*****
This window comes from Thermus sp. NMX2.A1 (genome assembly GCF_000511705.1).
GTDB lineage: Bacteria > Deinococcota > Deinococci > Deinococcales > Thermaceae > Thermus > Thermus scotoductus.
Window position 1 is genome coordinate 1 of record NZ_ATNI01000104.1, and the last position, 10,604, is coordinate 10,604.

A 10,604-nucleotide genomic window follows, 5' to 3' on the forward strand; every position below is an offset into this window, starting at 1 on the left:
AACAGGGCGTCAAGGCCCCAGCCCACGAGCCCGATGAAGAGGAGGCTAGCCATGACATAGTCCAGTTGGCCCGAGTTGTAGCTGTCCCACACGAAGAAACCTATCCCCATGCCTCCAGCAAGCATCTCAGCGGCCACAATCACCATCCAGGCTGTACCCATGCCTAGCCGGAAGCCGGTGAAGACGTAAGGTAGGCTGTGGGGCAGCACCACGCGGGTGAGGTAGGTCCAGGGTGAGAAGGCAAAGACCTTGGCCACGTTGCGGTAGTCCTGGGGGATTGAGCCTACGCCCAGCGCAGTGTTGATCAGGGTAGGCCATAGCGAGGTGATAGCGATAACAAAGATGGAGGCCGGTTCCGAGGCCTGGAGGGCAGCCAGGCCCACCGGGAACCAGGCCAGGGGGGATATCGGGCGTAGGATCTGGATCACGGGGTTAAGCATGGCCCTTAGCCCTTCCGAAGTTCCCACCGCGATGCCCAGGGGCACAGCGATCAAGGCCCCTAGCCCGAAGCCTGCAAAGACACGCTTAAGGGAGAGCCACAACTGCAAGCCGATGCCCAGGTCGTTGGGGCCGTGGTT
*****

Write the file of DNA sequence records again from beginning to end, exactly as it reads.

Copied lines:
This window comes from Thermus sp. NMX2.A1 (genome assembly GCF_000511705.1).
GTDB lineage: Bacteria > Deinococcota > Deinococci > Deinococcales > Thermaceae > Thermus > Thermus scotoductus.
Window position 1 is genome coordinate 1 of record NZ_ATNI01000104.1, and the last position, 10,604, is coordinate 10,604.

A 10,604-nucleotide genomic window follows, 5' to 3' on the forward strand; every position below is an offset into this window, starting at 1 on the left:
AACAGGGCGTCAAGGCCCCAGCCCACGAGCCCGATGAAGAGGAGGCTAGCCATGACATAGTCCAGTTGGCCCGAGTTGTAGCTGTCCCACACGAAGAAACCTATCCCCATGCCTCCAGCAAGCATCTCAGCGGCCACAATCACCATCCAGGCTGTACCCATGCCTAGCCGGAAGCCGGTGAAGACGTAAGGTAGGCTGTGGGGCAGCACCACGCGGGTGAGGTAGGTCCAGGGTGAGAAGGCAAAGACCTTGGCCACGTTGCGGTAGTCCTGGGGGATTGAGCCTACGCCCAGCGCAGTGTTGATCAGGGTAGGCCATAGCGAGGTGATAGCGATAACAAAGATGGAGGCCGGTTCCGAGGCCTGGAGGGCAGCCAGGCCCACCGGGAACCAGGCCAGGGGGGATATCGGGCGTAGGATCTGGATCACGGGGTTAAGCATGGCCCTTAGCCCTTCCGAAGTTCCCACCGCGATGCCCAGGGGCACAGCGATCAAGGCCCCTAGCCCGAAGCCTGCAAAGACACGCTTAAGGGAGAGCCACAACTGCAAGCCGATGCCCAGGTCGTTGGGGCCGTGGTT